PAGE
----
Continuing disagreement with the Arts Council England report on volunteer libraries seems to the order of the day. Some reports suggest that the evidence – at least in Camden where the move to volunteers resulted in a collapse in usage – may not have been given the attention it should have deserved in what will be seen by many councils as a blueprint for shedding paid staff.  The feeling is that the “cons” of volunteer libraries have been downplayed in the report.  The use of workfare volunteers, apparently by Eco Computers in its Lewisham libraries is also not a popular move. The spectre of people being forced to work in libraries for free has been raised, although the owner of Eco Computers disputes this.  It’s therefore not surprising that Phil Bradley called last week an “entirely insane” one for public libraries.  Also not popular, at least amongst those holding the purse strings, are mobile libraries, with three more announced as likely to disappear.

In amongst this carnage, questions about the use of technology in libraries may seem academic, but there is some discussion in the US – presumably where survival is not such an all-consuming topic – about how this should be approached, with 3D printers being the poster boys/girls.   Pew Research apparently shows the public want books and reference librarians first, though, and a 21-point list of when it is wise not to innovate include at first glance up to 16 (can you spot which ones?) that may mean it’s not an overly wise thing to do in the UK at the moment.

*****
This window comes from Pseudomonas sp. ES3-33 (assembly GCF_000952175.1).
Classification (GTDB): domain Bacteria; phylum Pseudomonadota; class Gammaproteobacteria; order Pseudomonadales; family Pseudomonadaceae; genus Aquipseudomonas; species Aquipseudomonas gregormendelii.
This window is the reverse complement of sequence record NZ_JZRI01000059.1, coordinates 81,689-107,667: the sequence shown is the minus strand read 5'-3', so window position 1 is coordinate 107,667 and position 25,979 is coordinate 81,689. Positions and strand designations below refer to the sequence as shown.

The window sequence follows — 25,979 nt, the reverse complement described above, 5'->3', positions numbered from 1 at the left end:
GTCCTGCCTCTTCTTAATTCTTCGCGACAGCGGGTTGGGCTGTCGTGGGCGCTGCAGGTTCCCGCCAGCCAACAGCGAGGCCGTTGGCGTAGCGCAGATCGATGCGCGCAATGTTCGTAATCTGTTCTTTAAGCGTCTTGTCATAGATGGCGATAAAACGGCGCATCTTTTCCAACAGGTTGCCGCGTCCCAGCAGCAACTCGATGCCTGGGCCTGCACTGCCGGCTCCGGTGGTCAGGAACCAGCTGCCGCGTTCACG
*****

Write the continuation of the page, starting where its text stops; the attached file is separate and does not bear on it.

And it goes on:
• Arts Council & Local Government Association Collaborate on Library Research Camden Public Library Users Group. “the case studies document includes the Primrose Hill Library case and this appears to be a report written by Camden Council. It goes into great detail about the library consultation process without mentioning that the on-line version (accounting for approximately half of the responses) was widely condemned as being greatly biased towards a predetermined outcome and the paper version only a little less so. Further, it states: “Of the £2 million savings target for the service, £400,000 a year was realised as efficiency savings in 2011/12 without affecting the service delivered to customers.”